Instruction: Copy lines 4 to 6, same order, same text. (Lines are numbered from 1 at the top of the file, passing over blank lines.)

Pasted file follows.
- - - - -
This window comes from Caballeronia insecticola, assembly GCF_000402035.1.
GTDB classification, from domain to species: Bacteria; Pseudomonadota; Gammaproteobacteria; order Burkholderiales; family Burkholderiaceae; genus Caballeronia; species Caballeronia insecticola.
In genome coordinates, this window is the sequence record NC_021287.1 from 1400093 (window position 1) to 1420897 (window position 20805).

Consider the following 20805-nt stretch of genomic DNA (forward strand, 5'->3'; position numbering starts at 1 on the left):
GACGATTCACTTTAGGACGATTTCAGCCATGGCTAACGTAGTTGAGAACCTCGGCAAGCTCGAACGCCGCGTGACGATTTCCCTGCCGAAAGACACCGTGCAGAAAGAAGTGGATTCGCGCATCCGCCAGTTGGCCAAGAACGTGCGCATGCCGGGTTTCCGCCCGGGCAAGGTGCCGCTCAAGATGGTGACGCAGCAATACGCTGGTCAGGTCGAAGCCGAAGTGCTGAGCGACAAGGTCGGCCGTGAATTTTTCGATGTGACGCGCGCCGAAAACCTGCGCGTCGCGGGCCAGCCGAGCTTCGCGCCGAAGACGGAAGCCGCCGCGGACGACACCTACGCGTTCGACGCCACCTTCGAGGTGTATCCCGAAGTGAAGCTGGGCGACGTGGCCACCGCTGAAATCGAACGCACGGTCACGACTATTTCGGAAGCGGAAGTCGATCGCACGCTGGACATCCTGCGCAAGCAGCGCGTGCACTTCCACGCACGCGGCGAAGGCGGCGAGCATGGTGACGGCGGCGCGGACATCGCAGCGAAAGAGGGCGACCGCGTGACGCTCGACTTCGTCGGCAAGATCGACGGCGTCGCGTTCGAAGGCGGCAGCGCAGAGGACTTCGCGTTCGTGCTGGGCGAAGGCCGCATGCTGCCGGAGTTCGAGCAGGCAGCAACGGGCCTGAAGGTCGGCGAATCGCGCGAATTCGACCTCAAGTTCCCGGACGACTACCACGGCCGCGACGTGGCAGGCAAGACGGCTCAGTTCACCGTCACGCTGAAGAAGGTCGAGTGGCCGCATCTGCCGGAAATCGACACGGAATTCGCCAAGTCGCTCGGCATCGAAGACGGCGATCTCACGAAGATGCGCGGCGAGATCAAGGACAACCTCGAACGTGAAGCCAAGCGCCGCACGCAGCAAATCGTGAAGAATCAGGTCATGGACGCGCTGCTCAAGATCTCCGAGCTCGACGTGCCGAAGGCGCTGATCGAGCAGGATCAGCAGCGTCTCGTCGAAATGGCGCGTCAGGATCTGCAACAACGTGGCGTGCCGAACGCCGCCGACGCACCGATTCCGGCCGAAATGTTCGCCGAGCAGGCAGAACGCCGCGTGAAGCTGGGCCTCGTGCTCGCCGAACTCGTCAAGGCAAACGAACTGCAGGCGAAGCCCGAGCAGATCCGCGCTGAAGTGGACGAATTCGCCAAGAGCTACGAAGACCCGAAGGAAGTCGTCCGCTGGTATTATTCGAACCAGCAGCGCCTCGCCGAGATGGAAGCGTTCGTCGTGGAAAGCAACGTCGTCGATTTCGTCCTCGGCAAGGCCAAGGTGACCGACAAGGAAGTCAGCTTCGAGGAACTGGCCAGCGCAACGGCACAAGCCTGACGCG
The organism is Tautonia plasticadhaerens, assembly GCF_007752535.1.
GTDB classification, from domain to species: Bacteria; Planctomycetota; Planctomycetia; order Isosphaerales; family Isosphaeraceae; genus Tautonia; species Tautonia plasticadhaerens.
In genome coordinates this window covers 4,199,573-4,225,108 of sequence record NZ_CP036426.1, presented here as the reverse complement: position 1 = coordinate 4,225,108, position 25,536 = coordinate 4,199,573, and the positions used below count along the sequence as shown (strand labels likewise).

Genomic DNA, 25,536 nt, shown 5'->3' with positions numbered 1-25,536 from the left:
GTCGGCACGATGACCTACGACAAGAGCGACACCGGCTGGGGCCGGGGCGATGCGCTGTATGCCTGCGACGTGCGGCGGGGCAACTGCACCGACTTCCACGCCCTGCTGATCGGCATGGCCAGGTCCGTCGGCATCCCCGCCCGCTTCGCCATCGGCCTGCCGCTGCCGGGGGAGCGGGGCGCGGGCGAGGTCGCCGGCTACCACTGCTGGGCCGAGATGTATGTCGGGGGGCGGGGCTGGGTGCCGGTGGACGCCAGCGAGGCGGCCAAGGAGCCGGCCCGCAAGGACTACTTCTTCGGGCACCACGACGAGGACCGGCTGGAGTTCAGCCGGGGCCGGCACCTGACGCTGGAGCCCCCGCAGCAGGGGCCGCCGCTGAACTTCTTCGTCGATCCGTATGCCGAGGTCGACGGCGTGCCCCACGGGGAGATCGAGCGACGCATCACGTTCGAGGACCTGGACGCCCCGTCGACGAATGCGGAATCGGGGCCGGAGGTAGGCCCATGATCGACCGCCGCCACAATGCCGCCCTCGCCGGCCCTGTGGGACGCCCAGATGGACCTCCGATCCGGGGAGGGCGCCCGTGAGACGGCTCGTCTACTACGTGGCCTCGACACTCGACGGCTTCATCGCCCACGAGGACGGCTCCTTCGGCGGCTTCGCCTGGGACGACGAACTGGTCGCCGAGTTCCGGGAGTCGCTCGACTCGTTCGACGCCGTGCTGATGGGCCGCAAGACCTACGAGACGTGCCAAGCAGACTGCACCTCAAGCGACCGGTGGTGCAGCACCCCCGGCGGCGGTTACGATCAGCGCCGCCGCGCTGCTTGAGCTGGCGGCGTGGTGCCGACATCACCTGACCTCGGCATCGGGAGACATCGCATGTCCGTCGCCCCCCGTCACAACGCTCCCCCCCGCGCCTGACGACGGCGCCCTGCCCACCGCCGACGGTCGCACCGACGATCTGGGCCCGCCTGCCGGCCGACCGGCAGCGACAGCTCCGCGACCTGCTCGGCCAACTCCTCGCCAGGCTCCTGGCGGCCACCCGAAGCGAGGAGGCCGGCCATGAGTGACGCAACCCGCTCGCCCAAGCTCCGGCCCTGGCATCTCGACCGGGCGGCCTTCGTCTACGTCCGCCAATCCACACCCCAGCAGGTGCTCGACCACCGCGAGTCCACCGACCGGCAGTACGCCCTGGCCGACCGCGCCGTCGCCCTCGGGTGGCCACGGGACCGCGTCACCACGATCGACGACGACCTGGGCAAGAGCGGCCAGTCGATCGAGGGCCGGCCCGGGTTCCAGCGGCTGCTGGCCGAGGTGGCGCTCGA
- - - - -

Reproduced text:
Consider the following 20805-nt stretch of genomic DNA (forward strand, 5'->3'; position numbering starts at 1 on the left):
GACGATTCACTTTAGGACGATTTCAGCCATGGCTAACGTAGTTGAGAACCTCGGCAAGCTCGAACGCCGCGTGACGATTTCCCTGCCGAAAGACACCGTGCAGAAAGAAGTGGATTCGCGCATCCGCCAGTTGGCCAAGAACGTGCGCATGCCGGGTTTCCGCCCGGGCAAGGTGCCGCTCAAGATGGTGACGCAGCAATACGCTGGTCAGGTCGAAGCCGAAGTGCTGAGCGACAAGGTCGGCCGTGAATTTTTCGATGTGACGCGCGCCGAAAACCTGCGCGTCGCGGGCCAGCCGAGCTTCGCGCCGAAGACGGAAGCCGCCGCGGACGACACCTACGCGTTCGACGCCACCTTCGAGGTGTATCCCGAAGTGAAGCTGGGCGACGTGGCCACCGCTGAAATCGAACGCACGGTCACGACTATTTCGGAAGCGGAAGTCGATCGCACGCTGGACATCCTGCGCAAGCAGCGCGTGCACTTCCACGCACGCGGCGAAGGCGGCGAGCATGGTGACGGCGGCGCGGACATCGCAGCGAAAGAGGGCGACCGCGTGACGCTCGACTTCGTCGGCAAGATCGACGGCGTCGCGTTCGAAGGCGGCAGCGCAGAGGACTTCGCGTTCGTGCTGGGCGAAGGCCGCATGCTGCCGGAGTTCGAGCAGGCAGCAACGGGCCTGAAGGTCGGCGAATCGCGCGAATTCGACCTCAAGTTCCCGGACGACTACCACGGCCGCGACGTGGCAGGCAAGACGGCTCAGTTCACCGTCACGCTGAAGAAGGTCGAGTGGCCGCATCTGCCGGAAATCGACACGGAATTCGCCAAGTCGCTCGGCATCGAAGACGGCGATCTCACGAAGATGCGCGGCGAGATCAAGGACAACCTCGAACGTGAAGCCAAGCGCCGCACGCAGCAAATCGTGAAGAATCAGGTCATGGACGCGCTGCTCAAGATCTCCGAGCTCGACGTGCCGAAGGCGCTGATCGAGCAGGATCAGCAGCGTCTCGTCGAAATGGCGCGTCAGGATCTGCAACAACGTGGCGTGCCGAACGCCGCCGACGCACCGATTCCGGCCGAAATGTTCGCCGAGCAGGCAGAACGCCGCGTGAAGCTGGGCCTCGTGCTCGCCGAACTCGTCAAGGCAAACGAACTGCAGGCGAAGCCCGAGCAGATCCGCGCTGAAGTGGACGAATTCGCCAAGAGCTACGAAGACCCGAAGGAAGTCGTCCGCTGGTATTATTCGAACCAGCAGCGCCTCGCCGAGATGGAAGCGTTCGTCGTGGAAAGCAACGTCGTCGATTTCGTCCTCGGCAAGGCCAAGGTGACCGACAAGGAAGTCAGCTTCGAGGAACTGGCCAGCGCAACGGCACAAGCCTGACGCG
The organism is Tautonia plasticadhaerens, assembly GCF_007752535.1.